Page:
Irritable bowel syndrome (IBS) refers to a disorder that involves abdominal pain and cramping, as well as changes in bowel movements.
It is not the same as inflammatory bowel disease (IBD), which includes Crohn's disease and ulcerative colitis .
Spastic colon; Irritable colon; Mucous colitis; Spastic colitis
Causes, incidence, and risk factors
There are many possible causes of IBS. For example, there may be a problem with muscles in the intestine, or the intestine may be more sensitive to stretching or movement. There is no problem with the structure of the intestine.
It is not clear why patients develop IBS, but in some instances, it occurs after an intestinal infection. This is called postinfectious IBS. There may also be other triggers.
Stress can worsen IBS. The colon is connected to the brain through nerves of the autonomic nervous system. These nerves become more active during times of stress, and can cause th...
The foods you eat may cause, worsen, or relieve constipation .
Normal poop (stool) patterns are different for everyone. Some people may have a bowel movement more than once a day while others may have one every 2 to 3 days. Normal stools should not be painful or difficult to pass.
Constipation is defined as bowel movements that are infrequent, hard or difficult to pass. Constipation may be a chronic (long-term) problem or occur occasionally. It may result from medications, a medical condition, not enough activity, or a diet too low in fiber or fluid.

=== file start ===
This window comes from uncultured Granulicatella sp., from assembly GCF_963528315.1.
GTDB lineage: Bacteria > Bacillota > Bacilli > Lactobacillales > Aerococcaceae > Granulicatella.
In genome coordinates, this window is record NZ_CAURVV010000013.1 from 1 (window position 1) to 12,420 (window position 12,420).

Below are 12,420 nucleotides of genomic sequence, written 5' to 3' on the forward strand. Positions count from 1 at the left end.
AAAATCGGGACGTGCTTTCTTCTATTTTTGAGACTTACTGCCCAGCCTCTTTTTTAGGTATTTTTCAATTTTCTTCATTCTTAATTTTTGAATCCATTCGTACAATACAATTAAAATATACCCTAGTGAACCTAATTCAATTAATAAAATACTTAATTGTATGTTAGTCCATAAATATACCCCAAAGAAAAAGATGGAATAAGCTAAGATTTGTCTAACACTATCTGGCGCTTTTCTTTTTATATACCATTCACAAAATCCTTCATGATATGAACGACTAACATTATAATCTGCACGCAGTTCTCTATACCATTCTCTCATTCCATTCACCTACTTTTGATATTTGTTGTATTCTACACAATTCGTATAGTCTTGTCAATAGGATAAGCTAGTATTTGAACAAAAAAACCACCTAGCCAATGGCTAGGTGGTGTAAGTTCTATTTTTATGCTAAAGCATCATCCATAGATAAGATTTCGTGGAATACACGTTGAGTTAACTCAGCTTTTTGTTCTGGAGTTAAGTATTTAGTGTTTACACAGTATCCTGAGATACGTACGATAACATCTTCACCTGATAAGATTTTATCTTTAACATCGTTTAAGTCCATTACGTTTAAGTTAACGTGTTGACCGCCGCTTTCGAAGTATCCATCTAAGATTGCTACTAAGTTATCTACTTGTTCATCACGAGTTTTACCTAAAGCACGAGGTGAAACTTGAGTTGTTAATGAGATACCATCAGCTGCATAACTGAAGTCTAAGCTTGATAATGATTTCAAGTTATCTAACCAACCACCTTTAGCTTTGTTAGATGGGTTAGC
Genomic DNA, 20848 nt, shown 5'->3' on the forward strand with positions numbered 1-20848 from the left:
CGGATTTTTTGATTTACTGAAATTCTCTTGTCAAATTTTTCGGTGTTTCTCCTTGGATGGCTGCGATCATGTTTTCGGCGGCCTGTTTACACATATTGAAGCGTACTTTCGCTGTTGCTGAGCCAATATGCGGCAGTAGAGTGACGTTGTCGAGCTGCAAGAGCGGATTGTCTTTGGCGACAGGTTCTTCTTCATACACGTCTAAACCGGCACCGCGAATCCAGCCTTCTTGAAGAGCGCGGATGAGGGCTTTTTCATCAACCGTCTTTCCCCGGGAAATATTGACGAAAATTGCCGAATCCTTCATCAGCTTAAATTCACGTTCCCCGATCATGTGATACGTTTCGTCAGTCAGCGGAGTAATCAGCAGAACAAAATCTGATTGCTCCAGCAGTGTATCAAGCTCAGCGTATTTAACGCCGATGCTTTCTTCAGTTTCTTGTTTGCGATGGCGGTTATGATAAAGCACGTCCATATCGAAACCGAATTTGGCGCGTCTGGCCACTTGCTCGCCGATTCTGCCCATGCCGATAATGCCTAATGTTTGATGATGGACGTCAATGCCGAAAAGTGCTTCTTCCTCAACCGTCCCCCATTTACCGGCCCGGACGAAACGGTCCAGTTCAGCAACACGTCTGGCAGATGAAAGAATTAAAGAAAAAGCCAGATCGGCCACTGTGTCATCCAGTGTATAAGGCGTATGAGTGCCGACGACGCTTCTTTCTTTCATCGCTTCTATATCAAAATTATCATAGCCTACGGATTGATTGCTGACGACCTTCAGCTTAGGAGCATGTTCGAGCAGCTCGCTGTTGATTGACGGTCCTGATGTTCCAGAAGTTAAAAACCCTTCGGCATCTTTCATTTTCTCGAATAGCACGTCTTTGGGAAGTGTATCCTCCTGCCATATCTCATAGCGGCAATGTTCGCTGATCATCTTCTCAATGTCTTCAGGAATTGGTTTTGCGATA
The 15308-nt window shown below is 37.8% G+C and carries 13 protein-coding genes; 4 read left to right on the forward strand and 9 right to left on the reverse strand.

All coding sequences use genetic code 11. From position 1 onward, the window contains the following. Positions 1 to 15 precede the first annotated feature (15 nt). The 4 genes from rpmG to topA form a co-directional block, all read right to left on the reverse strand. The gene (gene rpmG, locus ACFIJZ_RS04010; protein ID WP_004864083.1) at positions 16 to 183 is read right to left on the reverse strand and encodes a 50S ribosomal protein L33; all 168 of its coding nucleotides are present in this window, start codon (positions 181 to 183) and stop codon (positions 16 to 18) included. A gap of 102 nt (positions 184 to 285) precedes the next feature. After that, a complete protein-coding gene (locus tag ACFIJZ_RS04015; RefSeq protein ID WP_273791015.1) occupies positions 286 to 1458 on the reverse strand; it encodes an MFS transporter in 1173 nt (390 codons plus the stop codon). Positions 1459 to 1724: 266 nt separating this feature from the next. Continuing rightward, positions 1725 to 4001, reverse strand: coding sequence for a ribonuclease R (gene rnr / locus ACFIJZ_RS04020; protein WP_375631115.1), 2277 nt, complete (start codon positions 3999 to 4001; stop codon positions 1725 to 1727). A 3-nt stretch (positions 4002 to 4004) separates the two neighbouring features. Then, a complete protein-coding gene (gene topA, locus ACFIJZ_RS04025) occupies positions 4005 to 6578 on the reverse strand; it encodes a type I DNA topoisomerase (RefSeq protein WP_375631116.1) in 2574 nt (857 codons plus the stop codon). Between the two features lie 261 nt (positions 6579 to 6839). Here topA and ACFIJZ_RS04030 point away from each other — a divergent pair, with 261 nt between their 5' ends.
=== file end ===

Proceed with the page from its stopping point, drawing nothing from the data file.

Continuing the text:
Irritable bowel syndrome (IBS) is the most commonly diagnosed disorder of the gastrointestinal tract in the United States. It accounts for about 30 percent of all referrals to gastroenterologists, and this condition contributes significantly to health care costs. It used to be a diagnosis of exclusion where numerous medical tests needed to be completed with negative results in order to finally make the diagnosis. Over the years, it has been determined that patients with IBS tend to experience specific symptoms, which have been summed up in diagnostic criteria by the gastroenterology community.
As a result of these Rome criteria, it is recommended that IBS be diagnosed according to these symptom-based criteria. Using these criteria along with outlined “alarm symptoms” has helped minimize the use of diagnostic testing that could have potential to unnecessarily place someone at risk for adverse risks or complications. The cause of IBS remains incompletely understood an...
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